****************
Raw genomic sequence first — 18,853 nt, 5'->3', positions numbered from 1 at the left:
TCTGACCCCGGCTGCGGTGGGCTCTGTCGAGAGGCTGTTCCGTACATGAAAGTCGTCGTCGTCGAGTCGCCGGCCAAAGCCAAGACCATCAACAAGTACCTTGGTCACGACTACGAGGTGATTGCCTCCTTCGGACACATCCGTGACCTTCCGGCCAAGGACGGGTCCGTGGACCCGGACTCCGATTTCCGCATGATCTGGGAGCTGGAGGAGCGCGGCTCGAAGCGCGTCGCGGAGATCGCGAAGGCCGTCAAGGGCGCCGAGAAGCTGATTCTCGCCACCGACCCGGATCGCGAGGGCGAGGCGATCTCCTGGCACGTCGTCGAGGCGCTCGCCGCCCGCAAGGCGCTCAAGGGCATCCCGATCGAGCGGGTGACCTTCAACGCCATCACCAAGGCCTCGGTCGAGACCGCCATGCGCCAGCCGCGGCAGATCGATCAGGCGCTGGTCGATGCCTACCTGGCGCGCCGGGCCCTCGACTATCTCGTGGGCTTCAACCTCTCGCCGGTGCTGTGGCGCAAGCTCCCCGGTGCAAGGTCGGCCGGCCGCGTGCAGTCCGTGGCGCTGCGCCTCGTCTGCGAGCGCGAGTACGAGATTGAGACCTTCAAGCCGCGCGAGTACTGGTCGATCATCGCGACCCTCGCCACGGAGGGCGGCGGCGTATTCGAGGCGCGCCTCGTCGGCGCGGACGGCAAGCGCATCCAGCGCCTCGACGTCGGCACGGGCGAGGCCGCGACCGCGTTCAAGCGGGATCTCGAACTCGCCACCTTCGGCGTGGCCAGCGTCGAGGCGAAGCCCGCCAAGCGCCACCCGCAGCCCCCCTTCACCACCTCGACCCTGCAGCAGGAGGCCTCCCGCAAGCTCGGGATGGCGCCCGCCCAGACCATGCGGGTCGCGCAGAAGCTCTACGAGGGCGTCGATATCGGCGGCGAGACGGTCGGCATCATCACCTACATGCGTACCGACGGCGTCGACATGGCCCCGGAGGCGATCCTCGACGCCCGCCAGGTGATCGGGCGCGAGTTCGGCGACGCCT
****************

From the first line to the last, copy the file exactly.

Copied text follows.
Raw genomic sequence first — 18,853 nt, 5'->3', positions numbered from 1 at the left:
TCTGACCCCGGCTGCGGTGGGCTCTGTCGAGAGGCTGTTCCGTACATGAAAGTCGTCGTCGTCGAGTCGCCGGCCAAAGCCAAGACCATCAACAAGTACCTTGGTCACGACTACGAGGTGATTGCCTCCTTCGGACACATCCGTGACCTTCCGGCCAAGGACGGGTCCGTGGACCCGGACTCCGATTTCCGCATGATCTGGGAGCTGGAGGAGCGCGGCTCGAAGCGCGTCGCGGAGATCGCGAAGGCCGTCAAGGGCGCCGAGAAGCTGATTCTCGCCACCGACCCGGATCGCGAGGGCGAGGCGATCTCCTGGCACGTCGTCGAGGCGCTCGCCGCCCGCAAGGCGCTCAAGGGCATCCCGATCGAGCGGGTGACCTTCAACGCCATCACCAAGGCCTCGGTCGAGACCGCCATGCGCCAGCCGCGGCAGATCGATCAGGCGCTGGTCGATGCCTACCTGGCGCGCCGGGCCCTCGACTATCTCGTGGGCTTCAACCTCTCGCCGGTGCTGTGGCGCAAGCTCCCCGGTGCAAGGTCGGCCGGCCGCGTGCAGTCCGTGGCGCTGCGCCTCGTCTGCGAGCGCGAGTACGAGATTGAGACCTTCAAGCCGCGCGAGTACTGGTCGATCATCGCGACCCTCGCCACGGAGGGCGGCGGCGTATTCGAGGCGCGCCTCGTCGGCGCGGACGGCAAGCGCATCCAGCGCCTCGACGTCGGCACGGGCGAGGCCGCGACCGCGTTCAAGCGGGATCTCGAACTCGCCACCTTCGGCGTGGCCAGCGTCGAGGCGAAGCCCGCCAAGCGCCACCCGCAGCCCCCCTTCACCACCTCGACCCTGCAGCAGGAGGCCTCCCGCAAGCTCGGGATGGCGCCCGCCCAGACCATGCGGGTCGCGCAGAAGCTCTACGAGGGCGTCGATATCGGCGGCGAGACGGTCGGCATCATCACCTACATGCGTACCGACGGCGTCGACATGGCCCCGGAGGCGATCCTCGACGCCCGCCAGGTGATCGGGCGCGAGTTCGGCGACGCCT